• And it also depends on the attitude of the offender. I can forgive, but that doesn’t mean I should trust that person again. Clearly, Brian Banks understands that forgiving doesn’t mean Wanetta and he are going to be BFFs.

      If someone shows true repentance for their act, works to make amends and strives to live a life reflecting that attitude, I have no probably believing in redemption. But a message that says, “Hey forget about that stupid thing I did when I was a kid that cost you 10 years of your life. BTW, I think you’re hot, let’s do this all again” is obviously nowhere near the redemptive qualities that I would need to see in this situation.

  3. I think more than anything, this is a direct condemnation of the language we use around rape accusations. Wanetta isn’t a unique, special snowflake, she is a trope. We took all the severity away from accusing someone of rape to the point where it doesn’t seem like a big deal, because to them it isn’t.

    And I think that’s the difference between people who are say… over or under 30, to use an arbitrary number. We, the people talking about this, and the policy makers, and the remaining second wave feminists remember the disbelief a woman went through, we remember the consequences of that accusation for the accuser, so we have a cognitive dissonance between that paradigm and the new, where an accusation is a matter of convenience (Data Gone Wild cited a report that said of false rape accusations: “The most common reason given was for an alibi”) or spite (Vengeance was number 2).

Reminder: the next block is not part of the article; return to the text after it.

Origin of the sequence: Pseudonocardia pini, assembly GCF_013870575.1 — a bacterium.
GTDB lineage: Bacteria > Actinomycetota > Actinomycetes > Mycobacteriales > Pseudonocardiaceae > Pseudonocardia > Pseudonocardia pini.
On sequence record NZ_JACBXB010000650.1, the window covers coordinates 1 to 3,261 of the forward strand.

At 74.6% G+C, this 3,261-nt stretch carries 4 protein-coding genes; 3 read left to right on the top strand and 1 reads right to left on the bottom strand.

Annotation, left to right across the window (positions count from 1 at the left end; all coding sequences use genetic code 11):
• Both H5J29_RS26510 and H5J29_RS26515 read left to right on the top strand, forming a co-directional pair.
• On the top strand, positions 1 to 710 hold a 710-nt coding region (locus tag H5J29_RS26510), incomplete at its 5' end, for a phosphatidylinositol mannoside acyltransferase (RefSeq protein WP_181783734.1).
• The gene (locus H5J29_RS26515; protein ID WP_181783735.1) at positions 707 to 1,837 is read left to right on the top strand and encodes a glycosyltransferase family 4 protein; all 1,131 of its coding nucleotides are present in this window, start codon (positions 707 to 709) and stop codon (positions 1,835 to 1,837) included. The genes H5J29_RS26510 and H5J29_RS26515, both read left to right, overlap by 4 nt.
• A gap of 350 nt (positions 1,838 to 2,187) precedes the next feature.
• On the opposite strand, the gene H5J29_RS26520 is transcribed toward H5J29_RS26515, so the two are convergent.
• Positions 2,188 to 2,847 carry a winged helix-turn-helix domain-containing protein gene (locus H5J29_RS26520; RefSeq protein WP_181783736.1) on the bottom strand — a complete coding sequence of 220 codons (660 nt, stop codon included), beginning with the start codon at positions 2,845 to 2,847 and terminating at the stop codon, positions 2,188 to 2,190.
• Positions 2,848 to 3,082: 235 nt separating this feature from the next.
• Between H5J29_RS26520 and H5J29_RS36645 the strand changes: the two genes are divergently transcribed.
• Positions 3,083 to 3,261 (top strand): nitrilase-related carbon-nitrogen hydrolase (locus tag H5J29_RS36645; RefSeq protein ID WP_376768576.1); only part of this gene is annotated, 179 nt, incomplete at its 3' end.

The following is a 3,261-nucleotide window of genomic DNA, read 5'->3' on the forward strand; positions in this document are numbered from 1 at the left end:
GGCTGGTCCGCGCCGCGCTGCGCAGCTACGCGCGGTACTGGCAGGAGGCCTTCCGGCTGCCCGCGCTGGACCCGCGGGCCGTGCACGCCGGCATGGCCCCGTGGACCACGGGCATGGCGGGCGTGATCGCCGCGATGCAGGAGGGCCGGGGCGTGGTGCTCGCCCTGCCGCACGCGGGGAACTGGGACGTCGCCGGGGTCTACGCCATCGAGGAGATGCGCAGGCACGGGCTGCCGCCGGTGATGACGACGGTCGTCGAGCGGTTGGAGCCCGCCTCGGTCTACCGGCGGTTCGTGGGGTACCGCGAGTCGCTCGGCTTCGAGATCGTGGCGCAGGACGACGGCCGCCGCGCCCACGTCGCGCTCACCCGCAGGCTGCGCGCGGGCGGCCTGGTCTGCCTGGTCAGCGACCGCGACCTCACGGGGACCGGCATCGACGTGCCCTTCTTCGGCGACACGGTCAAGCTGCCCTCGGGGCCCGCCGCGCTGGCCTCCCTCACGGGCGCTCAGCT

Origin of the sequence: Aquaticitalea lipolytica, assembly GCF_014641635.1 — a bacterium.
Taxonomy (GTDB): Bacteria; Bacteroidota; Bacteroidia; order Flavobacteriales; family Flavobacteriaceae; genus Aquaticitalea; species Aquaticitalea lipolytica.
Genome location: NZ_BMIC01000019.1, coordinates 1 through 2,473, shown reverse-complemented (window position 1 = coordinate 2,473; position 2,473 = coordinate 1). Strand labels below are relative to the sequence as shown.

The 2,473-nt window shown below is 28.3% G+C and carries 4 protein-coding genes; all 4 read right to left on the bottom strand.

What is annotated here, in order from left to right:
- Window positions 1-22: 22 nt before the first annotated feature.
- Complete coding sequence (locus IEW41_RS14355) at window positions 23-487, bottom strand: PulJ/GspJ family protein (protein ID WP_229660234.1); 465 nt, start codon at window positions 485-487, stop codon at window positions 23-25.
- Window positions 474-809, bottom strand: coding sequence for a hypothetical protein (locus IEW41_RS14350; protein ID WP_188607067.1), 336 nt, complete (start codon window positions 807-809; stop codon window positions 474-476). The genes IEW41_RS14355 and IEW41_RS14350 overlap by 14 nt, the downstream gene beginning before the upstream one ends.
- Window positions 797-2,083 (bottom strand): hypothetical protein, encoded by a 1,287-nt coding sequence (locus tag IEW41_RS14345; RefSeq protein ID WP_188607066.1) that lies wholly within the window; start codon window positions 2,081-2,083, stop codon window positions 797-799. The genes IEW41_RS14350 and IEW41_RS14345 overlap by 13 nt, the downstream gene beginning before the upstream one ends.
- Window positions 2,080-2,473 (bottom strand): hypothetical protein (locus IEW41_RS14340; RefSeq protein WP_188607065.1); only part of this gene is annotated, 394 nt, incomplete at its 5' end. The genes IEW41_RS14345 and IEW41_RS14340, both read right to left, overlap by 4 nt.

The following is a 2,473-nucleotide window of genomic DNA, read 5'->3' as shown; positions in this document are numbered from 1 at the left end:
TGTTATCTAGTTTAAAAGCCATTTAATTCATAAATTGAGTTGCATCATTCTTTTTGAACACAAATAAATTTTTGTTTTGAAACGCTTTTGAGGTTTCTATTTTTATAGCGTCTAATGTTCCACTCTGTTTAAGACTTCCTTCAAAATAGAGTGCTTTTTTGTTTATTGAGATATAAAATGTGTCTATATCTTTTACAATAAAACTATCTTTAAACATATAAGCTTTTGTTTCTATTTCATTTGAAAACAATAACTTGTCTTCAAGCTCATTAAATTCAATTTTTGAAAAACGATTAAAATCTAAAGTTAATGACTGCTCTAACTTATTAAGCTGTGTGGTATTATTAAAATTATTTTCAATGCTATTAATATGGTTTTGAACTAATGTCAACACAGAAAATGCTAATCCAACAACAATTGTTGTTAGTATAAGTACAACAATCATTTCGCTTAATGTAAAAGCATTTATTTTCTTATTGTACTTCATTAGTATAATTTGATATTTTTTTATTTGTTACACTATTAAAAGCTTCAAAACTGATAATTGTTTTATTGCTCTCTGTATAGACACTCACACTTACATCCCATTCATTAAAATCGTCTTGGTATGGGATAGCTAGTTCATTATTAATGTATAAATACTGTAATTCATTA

4. You know, this resonates with me, because I have received similar requests on social media. I was bullied when I was a kid. Sometimes I fought back, but, being practical (you can’t win every fight and a bad disciplinary record is a handicap), more often than not I just bit my tongue and reminded myself that after I finished 8th grade (I was going to Catholic high school, most everyone else wasn’t) or high school that was going to be it and I’d never have to see these idiots again.